The Nelson Institute's Center for Culture, History, and Environment (CHE) draws together faculty, staff, graduate students, and others from a wide array of disciplines in the humanities, social sciences, and natural sciences to investigate environmental and cultural change in the full sweep of human history.
CHE Graduate Associate Marcos Colón wins international recognition for documentary film "Beyond Fordlândia”
Written and directed by CHE Graduate Associate Marcos Colón, documentary film "Beyond Fordlândia" (2017, 75 min) presents an environmental account of Henry Ford’s Amazon experience decades after its failure. The story addressed by the film begins in 1927, when the Ford Motor Company attempted to establish rubber plantations on the Tapajós River, a primary tributary of the Amazon. This film addresses the recent transition from failed rubber to successful soybean cultivation for export, and its implication for land usage. "Beyond Fordlândia" has been recognized with the best feature-length documentary award from the Cabo Verde International Film Festival, an Award of Excellence from Impact Docs, and the WWF award for Best Awareness-Raising Documentary.
This film was made with support from the Center for Culture, History, and Environment, the Nelson Institute, and the Latin American, Caribbean and Iberian Studies Program at the Unversity of Wisconsin-Madison. Visit the Beyond Fordlândia website for screening schedule and additional features.
Read and Listen: Edge Effects Digital Magazine and Podcast
Edge Effects, CHE's Digital Magazine, has a lineup of exciting original essays, commentary, and podcasts this fall. Enjoy recent recommendations of environmental books for the classroom , learn why Americans recycle, and listen to inspiring conversations with podcast guests including Anna Tsing and Louis Warren. Coming soon Jesse Gant will interview Richard White about his new book on Reconstruction and the Gilded Age, Faron Levesque will give a take on the queer geography of Stranger Things, and Kevin Walters will explore the origins of the Wisconsin Idea.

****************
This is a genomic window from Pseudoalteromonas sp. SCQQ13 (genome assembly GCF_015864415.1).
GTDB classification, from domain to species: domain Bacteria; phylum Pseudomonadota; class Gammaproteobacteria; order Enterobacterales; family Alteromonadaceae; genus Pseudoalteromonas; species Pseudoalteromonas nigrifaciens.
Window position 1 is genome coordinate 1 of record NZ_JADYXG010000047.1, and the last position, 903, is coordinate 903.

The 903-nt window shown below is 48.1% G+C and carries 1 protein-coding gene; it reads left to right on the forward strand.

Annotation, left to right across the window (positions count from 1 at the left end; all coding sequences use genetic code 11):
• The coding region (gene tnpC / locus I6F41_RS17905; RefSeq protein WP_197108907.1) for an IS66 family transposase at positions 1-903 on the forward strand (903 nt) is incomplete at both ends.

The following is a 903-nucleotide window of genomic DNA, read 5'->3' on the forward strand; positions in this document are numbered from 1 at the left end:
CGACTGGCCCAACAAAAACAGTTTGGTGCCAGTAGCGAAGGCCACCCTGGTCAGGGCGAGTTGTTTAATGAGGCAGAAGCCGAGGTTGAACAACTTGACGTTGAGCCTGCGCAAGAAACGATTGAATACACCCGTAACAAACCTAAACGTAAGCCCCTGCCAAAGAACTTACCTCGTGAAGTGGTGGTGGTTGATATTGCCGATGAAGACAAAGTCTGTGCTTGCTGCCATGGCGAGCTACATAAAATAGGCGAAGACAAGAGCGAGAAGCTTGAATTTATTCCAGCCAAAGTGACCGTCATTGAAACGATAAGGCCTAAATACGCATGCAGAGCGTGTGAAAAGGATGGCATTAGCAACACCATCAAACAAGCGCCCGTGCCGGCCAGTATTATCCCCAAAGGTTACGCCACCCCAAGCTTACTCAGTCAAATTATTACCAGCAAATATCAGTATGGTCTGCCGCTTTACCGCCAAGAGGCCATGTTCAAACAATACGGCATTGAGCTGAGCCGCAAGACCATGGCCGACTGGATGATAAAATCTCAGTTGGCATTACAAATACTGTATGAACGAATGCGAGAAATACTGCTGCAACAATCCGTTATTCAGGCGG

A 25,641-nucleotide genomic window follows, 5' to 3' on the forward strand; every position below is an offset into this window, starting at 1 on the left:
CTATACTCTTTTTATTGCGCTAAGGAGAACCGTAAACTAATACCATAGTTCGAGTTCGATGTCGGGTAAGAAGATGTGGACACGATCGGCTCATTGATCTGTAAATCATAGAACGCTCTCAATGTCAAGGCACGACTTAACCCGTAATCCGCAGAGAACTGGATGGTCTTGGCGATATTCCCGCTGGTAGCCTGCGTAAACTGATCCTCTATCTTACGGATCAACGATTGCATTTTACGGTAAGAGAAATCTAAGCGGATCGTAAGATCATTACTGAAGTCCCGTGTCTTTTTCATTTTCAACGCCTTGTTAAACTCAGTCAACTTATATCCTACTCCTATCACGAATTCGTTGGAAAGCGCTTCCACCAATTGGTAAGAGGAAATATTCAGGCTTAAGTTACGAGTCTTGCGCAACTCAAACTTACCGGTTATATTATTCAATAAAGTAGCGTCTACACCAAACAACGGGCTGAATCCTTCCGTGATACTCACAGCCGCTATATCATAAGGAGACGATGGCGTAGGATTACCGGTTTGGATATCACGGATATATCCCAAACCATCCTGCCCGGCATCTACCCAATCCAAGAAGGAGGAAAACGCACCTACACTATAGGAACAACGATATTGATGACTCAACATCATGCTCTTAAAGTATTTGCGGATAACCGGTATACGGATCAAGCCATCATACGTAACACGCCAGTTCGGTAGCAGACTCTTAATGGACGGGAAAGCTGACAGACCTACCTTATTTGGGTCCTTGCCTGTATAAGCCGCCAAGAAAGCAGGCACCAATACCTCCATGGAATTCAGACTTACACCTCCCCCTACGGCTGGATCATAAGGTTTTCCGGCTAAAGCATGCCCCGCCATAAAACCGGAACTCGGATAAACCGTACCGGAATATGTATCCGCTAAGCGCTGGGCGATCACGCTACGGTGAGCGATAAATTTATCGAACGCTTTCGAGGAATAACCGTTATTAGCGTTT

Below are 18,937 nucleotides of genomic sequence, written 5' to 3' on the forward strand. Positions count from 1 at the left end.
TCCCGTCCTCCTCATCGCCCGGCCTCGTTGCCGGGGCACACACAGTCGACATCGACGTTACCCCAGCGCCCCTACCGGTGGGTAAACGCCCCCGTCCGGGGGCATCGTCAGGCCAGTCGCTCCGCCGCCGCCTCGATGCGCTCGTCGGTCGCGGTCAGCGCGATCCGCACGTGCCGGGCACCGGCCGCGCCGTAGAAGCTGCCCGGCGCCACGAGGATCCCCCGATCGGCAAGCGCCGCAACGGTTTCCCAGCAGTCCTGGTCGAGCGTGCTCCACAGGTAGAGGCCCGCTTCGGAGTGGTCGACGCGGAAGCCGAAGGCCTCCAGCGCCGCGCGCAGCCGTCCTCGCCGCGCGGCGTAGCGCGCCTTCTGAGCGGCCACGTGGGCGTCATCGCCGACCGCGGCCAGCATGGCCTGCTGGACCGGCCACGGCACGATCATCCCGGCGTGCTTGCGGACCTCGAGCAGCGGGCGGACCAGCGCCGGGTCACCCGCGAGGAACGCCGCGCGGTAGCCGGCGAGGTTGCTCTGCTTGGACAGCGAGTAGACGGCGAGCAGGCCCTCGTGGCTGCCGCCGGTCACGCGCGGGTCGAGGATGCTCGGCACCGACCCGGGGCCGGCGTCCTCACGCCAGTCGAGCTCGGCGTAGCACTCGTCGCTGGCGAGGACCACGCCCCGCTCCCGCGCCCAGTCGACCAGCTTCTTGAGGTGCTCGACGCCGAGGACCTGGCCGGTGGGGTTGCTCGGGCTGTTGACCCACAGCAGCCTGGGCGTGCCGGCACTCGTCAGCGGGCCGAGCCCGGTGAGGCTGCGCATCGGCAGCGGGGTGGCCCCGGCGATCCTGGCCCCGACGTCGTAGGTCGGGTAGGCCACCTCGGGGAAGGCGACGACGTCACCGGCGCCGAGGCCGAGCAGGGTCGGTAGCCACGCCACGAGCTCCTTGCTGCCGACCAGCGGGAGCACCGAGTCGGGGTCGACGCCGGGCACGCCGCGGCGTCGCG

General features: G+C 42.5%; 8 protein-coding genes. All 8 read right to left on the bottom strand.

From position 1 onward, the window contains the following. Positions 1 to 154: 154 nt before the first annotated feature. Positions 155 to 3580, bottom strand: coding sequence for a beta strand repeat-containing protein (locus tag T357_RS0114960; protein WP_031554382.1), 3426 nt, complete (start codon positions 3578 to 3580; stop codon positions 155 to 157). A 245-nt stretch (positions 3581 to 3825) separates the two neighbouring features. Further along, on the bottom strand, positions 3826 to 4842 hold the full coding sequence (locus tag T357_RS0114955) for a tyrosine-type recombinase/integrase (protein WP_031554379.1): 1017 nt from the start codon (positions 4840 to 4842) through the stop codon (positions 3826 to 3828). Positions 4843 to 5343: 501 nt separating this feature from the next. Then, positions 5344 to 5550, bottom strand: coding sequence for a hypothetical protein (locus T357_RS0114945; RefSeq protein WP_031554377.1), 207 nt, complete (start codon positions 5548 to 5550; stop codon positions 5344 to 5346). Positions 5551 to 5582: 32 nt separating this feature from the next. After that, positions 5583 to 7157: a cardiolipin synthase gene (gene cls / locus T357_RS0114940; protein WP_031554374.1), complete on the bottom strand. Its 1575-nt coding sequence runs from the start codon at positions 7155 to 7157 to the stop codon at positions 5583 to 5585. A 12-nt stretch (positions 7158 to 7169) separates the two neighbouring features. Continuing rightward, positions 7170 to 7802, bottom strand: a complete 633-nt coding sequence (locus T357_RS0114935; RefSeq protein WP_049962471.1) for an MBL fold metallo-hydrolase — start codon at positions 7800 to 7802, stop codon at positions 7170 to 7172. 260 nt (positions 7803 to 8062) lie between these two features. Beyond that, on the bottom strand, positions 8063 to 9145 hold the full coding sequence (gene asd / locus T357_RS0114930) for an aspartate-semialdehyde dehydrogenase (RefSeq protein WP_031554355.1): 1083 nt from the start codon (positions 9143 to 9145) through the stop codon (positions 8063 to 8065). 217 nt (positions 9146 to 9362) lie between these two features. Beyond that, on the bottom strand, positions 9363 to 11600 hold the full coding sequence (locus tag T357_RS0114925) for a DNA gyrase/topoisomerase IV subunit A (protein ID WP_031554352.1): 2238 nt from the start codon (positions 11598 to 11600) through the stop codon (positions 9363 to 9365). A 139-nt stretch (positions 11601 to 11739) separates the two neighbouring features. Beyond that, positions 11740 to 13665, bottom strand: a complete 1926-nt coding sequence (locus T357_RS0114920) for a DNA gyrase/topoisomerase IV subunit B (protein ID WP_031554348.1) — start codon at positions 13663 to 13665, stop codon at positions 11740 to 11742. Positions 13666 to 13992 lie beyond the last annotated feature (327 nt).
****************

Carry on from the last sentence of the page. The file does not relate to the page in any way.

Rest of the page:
Find all content on the Edge Effects website. Get the podcast sent straight to your mobile device or computer by subscribing through the iTunes store. You can also find episodes on Google Play, Stitcher, and TuneIn, or stream or download directly on the Edge Effects website.
Skilling Up for the Anthropocene with Stephanie LeMenager
Friday, March 2, 4:00 PM, Helen C. White, 7191
LeMenager's public talk takes its pragmatic inspiration from the Transition Movement that imagines alternatives to petro-subjectivity, to consider how the idea of transition (from fossil fuel energy to renewables, from humanism to posthumanism) has worked its way into literary studies and humanities practice more broadly. The talk will use a few key texts, including Octavia Butler's now iconic Parable series, to discuss the "re-skilling" movement beyond the academy and within it, with an emphasis on how pragmatic responses to the Anthropocene intermix with are commitment to intellectual life, to research, and to the long narrative forms often imagined as a relic of Holocene print culture.
Stephanie LeMenager is Barbara and Carlisle Moore Professor of English and Professor of Environmental Studies at the University of Oregon. Her publications include the books Living Oil: Petroleum Culture in the American Century (2014), Manifest and Other Destinies (2005), and Environmental Criticism for the Twenty-First Century (2011). Her co-edited collection Teaching Climate Change in the Humanities addresses climate change pedagogy and her forthcoming Bloomsbury four-volume collection, Literature and Environment, offers a history of the interdisciplinary field of the environmental humanities through the one hundred most influential published articles in the field. LeMenager is a founding editor and current advisory board member of Resilience: A Journal of the Environmental Humanities, the first Environmental Humanities journal to be based in the United States. She is a recent recipient of the Radcliffe Institute Fellowship for Advanced Study, where she began writing her latest book, about climate change, fiction, and lies. Her work has been featured in The New York Times, Time magazine, Climate Wire, and on CBC radio and NPR.